By Mel Carriere
When I was in High School I had a friend who was a Catholic. At that time I was not one. I eventually converted to Catholicism, but at that moment of my life I was pretty much an annoyingly vociferous evangelical who liked to thump the poor little lost souls of my friends over the head with my Bible.
Every time I would broach the subject of religion with my friend he would try to ward me off with the old adage "There are two things you should never talk about; politics and religion." It might have been three things, actually, but I can't remember what the other thing was. At any rate the tactic would not work. I just wouldn't shut up. I'm surprised we stayed friends as long as we did, but he eventually moved back to Texas and not surprisingly I have not heard from him since.
At any rate, I've been thinking a lot lately about the bold proposals President Obama is making in the waning days of his presidency, all of which I agree with. My problem is the timing of these measures. Where were these ideas 6 years ago, when he had a friendly Congress that could actually pass them? Does he really think the Republican majority in Congress we have now is going to enact a higher minimum wage, a guaranteed seven days paid sick leave per year, or family medical leave? In his defense I guess one could say that he was busy with Obamacare in the early stages of his Presidency, but if he had really wanted there were a lot of things he could have shoved through at that stage; throwing his Presidential weight behind them.
But referring back to my opening story about my Catholic friend who told me not to talk about religion, I am hesitant about opening up President Obama to any sort of criticism here because I am afraid of offending anybody's religious sensibilities. Excuse me Mel, I'm sure you mean political sensibilities, don't you? No, I mean exactly what I said, because people are sometimes so devoutly, fanatically blind in their choice of political heroes that they defend them with a fervor that borders on the religious in its level of zealotry.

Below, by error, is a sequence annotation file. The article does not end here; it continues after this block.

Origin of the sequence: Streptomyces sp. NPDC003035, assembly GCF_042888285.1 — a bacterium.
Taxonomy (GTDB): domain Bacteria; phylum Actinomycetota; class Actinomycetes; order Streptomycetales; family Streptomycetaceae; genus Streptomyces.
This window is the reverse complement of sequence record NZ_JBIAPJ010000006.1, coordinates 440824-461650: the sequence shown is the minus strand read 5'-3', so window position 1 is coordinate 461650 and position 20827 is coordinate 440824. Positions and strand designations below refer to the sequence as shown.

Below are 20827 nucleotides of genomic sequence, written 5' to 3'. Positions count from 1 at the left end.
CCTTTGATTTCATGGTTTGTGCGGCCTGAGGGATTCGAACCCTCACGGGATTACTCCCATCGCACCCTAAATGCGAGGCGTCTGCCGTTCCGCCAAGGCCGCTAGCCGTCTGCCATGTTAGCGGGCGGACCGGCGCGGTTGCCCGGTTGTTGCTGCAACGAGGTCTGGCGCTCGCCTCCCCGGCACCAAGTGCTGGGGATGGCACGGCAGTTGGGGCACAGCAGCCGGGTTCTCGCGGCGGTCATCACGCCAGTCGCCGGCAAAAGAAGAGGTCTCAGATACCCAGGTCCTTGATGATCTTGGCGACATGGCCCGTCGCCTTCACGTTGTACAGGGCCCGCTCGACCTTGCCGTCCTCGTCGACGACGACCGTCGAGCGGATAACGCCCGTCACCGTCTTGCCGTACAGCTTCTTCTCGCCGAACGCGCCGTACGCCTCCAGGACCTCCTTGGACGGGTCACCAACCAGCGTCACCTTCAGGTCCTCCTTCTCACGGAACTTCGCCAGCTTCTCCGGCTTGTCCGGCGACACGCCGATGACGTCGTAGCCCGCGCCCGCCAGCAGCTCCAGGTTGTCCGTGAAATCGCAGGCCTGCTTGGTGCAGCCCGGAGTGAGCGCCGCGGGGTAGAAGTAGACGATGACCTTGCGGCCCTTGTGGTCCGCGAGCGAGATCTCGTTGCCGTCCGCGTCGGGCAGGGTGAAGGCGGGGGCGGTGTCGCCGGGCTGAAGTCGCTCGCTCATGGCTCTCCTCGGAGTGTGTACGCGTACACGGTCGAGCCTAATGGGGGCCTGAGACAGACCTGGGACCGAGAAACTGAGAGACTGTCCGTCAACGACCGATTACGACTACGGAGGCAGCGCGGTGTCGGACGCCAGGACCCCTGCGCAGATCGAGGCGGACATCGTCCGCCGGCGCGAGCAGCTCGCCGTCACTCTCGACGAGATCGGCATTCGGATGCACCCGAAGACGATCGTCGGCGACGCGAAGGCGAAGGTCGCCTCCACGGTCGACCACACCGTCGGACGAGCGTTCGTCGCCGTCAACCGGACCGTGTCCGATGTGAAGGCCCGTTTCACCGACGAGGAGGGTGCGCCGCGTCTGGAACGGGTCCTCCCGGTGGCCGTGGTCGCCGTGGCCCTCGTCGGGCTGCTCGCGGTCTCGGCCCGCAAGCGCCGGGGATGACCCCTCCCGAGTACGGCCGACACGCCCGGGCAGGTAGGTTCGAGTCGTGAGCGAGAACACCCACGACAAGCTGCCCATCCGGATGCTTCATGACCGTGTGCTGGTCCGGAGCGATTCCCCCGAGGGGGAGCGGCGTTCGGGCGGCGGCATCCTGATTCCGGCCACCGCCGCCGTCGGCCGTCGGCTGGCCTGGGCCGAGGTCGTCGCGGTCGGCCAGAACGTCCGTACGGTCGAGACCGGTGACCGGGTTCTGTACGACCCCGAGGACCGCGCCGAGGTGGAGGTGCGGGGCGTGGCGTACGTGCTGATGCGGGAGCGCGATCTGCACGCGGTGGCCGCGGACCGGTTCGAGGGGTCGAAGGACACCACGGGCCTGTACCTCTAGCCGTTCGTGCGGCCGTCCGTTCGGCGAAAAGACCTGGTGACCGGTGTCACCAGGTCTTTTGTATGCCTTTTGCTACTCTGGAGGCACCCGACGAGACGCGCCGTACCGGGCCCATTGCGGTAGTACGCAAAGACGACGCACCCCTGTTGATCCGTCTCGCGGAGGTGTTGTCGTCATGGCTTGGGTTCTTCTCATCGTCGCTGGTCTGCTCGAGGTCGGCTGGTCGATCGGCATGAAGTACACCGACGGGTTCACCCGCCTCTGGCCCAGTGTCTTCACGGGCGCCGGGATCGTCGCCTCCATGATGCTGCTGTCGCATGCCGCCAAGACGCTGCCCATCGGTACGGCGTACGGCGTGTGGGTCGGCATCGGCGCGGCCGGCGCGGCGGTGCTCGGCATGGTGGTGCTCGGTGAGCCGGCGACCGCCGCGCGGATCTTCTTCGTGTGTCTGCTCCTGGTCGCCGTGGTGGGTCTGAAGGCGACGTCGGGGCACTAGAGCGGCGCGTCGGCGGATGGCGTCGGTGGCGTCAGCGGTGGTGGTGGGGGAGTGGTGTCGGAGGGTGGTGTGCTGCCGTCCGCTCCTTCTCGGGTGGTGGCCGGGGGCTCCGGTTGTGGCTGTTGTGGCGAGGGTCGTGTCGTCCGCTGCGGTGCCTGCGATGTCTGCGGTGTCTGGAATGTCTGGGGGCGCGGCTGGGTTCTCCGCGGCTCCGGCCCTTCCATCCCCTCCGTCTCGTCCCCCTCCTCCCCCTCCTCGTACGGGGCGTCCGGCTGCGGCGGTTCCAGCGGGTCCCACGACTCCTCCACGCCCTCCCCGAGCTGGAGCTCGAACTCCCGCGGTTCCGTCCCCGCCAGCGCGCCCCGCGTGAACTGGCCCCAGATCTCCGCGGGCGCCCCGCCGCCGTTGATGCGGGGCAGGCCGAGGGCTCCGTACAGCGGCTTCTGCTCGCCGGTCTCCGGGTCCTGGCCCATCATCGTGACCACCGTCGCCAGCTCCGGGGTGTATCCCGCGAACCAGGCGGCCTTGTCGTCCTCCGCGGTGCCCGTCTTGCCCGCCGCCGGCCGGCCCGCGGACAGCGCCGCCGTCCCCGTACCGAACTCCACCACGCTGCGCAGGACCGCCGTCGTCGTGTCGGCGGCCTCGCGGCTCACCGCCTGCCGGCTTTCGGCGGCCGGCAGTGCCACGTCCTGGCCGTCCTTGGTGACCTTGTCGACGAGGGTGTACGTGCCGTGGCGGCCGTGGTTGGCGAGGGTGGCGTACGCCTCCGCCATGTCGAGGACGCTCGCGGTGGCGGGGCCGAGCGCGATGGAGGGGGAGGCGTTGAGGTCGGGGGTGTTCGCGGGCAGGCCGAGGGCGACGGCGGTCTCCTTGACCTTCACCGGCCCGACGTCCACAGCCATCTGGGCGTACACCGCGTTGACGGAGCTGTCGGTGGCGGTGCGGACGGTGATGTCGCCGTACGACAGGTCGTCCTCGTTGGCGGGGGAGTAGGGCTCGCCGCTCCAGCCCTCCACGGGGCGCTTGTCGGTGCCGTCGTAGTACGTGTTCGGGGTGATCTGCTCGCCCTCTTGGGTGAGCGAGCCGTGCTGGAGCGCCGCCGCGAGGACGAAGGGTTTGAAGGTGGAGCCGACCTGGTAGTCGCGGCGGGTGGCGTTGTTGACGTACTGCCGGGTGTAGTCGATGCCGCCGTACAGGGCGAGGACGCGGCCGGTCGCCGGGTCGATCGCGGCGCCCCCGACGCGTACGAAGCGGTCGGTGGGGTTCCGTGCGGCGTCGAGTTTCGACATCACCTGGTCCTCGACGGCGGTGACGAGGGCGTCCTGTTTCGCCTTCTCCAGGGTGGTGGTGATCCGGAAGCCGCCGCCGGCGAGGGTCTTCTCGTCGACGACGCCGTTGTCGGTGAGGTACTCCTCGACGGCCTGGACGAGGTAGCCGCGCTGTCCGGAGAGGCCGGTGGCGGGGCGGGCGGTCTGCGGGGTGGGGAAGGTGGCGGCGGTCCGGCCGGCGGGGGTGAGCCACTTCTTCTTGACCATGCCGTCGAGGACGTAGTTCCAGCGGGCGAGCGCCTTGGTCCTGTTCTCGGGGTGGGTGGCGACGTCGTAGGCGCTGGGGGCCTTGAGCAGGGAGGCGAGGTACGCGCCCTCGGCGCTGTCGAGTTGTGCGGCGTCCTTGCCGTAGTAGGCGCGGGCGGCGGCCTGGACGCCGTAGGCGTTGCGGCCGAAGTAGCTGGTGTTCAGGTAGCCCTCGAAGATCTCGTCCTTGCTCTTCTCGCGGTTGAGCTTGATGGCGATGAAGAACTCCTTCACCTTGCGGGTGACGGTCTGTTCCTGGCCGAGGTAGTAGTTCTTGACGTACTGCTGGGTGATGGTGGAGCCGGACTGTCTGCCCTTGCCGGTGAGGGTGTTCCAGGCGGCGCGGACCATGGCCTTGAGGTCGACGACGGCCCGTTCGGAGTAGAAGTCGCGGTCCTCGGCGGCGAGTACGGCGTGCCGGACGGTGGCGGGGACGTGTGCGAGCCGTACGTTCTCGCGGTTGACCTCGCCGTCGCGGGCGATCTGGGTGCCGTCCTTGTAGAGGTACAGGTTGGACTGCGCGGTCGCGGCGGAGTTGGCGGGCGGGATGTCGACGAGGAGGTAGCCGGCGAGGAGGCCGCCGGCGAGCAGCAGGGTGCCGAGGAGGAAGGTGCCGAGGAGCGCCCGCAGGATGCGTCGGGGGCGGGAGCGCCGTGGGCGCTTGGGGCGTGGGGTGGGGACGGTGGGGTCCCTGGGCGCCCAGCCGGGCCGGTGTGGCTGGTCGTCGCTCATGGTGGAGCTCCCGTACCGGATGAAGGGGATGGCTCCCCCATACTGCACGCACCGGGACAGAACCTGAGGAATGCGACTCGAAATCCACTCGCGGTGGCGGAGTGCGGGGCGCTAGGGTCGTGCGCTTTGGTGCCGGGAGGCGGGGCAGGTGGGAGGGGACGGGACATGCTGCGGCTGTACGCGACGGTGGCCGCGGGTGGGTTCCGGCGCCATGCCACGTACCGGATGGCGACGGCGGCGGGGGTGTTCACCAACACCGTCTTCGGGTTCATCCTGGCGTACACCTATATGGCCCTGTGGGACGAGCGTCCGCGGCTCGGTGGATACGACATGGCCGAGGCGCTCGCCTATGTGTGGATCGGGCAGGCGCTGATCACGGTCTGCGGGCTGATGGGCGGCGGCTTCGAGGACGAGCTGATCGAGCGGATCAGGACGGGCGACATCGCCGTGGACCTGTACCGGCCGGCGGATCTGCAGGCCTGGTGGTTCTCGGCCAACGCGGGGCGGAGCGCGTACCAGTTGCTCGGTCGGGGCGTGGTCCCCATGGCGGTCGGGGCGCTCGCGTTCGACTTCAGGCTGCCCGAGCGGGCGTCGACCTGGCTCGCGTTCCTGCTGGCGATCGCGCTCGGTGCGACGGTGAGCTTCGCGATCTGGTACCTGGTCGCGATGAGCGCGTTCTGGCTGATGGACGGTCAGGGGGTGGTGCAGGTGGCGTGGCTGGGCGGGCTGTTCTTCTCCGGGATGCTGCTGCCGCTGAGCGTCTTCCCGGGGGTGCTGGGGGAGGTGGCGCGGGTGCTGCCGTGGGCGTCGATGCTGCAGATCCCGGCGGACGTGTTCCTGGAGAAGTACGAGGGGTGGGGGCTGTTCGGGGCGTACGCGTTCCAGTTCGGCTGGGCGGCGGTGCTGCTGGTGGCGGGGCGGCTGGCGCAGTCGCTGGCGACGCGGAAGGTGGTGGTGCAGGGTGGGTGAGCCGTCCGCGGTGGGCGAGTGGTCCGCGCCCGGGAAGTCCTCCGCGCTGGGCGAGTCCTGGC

People's pet politicians become like gods to them; gods who are above reproach and criticism. When things go right they bow and thank their gods for their bounty and generosity, even though the good times may only be due to the current cyclical upswing and the gods have little or nothing at all to do with it. Conversely, when things are bad perish the blasphemous thought that we rebuke our gods; the demonic forces in the other party are most assuredly to be blamed for these calamities.
I expect to be shouted down at this point by the ranks of the militant acolytes who have ignored everything I have been talking about up until now and are going to instantly pulverize me with the reminder that the Satan worshipers on the other side of the aisle are even more fanatically devoted to their absurd, pernicious cause. In fact, our side is completely open minded about everything. We always just look squarely at the facts, and the facts tell us that our wonderful leader is above reproach; he can walk on water, every jug of toxic, polluted, BP oil tainted H2O that he lays hands upon turns to the sweetest of wines at his touch.
I know there are crooks and criminals on the other side of the aisle, believe me I know. I have written about them time and time again until the "c" key on my computer I use to write "crook" and "criminal" has now been completely worn away by my greasy fingerprints. I mostly agree with what the "left" proposes simply because it makes more sense, but this dogmatic reverence we give to politicians just because of their party affiliation has to stop. It clouds our minds to the true benefits and downfalls of their plans. As my banner above reads, such dogmatic devotion is "mental murder," and is the reason why nothing ever gets done in Washington that does anybody any good.
I hope my Texas Catholic friend is reading. If so I apologize, and I hope the Bible I beat you with as a youngster didn't leave any permanent bruises on your skull.
Image from: http://bringingtruth.com/Objections/NeverTalkAboutReligionOrPolitics.aspx